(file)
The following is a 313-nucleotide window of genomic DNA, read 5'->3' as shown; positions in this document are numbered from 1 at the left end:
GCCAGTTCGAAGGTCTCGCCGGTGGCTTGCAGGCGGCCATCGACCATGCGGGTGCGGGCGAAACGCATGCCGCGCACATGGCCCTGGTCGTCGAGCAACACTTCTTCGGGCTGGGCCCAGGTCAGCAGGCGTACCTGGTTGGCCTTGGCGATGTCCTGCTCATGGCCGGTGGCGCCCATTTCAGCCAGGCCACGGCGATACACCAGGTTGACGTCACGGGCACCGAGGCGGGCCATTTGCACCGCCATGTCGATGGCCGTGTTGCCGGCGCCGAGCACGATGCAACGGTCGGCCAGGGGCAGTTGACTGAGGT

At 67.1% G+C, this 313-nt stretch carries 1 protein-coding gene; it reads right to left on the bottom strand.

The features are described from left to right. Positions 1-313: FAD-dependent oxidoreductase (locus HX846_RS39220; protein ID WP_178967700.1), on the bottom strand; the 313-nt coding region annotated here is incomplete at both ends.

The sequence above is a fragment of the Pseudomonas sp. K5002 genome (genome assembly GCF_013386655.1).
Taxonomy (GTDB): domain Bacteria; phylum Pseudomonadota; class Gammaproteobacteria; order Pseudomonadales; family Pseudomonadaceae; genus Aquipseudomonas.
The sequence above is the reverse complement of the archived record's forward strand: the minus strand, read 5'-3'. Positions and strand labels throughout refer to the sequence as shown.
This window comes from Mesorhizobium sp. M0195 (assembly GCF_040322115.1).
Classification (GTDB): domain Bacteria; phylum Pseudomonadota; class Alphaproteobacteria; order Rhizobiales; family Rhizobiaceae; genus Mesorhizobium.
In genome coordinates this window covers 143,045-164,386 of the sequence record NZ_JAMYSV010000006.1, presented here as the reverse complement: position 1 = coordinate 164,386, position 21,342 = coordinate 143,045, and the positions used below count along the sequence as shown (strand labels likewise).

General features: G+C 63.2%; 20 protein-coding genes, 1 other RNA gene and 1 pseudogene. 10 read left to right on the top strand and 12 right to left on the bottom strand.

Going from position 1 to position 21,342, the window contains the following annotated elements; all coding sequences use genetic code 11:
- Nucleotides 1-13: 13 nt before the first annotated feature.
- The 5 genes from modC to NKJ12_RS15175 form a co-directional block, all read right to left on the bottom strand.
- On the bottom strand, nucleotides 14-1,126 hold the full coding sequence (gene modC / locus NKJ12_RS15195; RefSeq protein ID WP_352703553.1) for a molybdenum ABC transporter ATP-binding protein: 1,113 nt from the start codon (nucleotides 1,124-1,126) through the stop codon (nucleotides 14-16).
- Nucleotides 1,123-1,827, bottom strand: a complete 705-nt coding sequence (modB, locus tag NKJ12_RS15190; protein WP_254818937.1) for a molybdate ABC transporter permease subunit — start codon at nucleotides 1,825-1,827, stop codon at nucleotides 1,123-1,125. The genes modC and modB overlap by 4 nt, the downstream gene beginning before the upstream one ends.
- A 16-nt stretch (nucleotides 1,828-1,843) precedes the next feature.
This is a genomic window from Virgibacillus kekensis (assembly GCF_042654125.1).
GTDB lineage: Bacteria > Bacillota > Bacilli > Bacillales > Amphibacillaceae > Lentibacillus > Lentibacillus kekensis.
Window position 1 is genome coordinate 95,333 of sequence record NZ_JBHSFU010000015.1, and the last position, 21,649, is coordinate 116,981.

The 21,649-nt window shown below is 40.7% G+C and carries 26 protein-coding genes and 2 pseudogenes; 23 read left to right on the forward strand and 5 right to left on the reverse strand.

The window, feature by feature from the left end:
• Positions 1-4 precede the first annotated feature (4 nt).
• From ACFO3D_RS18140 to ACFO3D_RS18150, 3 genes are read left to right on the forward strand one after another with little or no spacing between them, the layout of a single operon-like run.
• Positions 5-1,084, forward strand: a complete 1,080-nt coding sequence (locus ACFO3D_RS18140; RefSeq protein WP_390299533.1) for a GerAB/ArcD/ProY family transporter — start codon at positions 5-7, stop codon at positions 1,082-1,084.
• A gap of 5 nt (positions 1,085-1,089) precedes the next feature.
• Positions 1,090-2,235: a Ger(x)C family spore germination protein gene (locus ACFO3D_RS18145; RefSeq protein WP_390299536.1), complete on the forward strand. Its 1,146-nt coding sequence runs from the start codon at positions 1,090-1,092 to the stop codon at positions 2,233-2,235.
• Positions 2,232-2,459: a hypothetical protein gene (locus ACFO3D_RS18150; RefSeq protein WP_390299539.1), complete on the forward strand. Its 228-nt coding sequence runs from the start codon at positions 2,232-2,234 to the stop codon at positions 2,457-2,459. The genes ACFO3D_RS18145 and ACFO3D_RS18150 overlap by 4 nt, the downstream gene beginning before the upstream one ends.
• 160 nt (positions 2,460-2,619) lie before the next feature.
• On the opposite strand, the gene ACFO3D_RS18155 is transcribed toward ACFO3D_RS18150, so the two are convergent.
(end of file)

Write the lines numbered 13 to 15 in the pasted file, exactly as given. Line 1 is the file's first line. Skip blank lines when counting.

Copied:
- Nucleotides 1-13: 13 nt before the first annotated feature.
- The 5 genes from modC to NKJ12_RS15175 form a co-directional block, all read right to left on the bottom strand.
- On the bottom strand, nucleotides 14-1,126 hold the full coding sequence (gene modC / locus NKJ12_RS15195; RefSeq protein ID WP_352703553.1) for a molybdenum ABC transporter ATP-binding protein: 1,113 nt from the start codon (nucleotides 1,124-1,126) through the stop codon (nucleotides 14-16).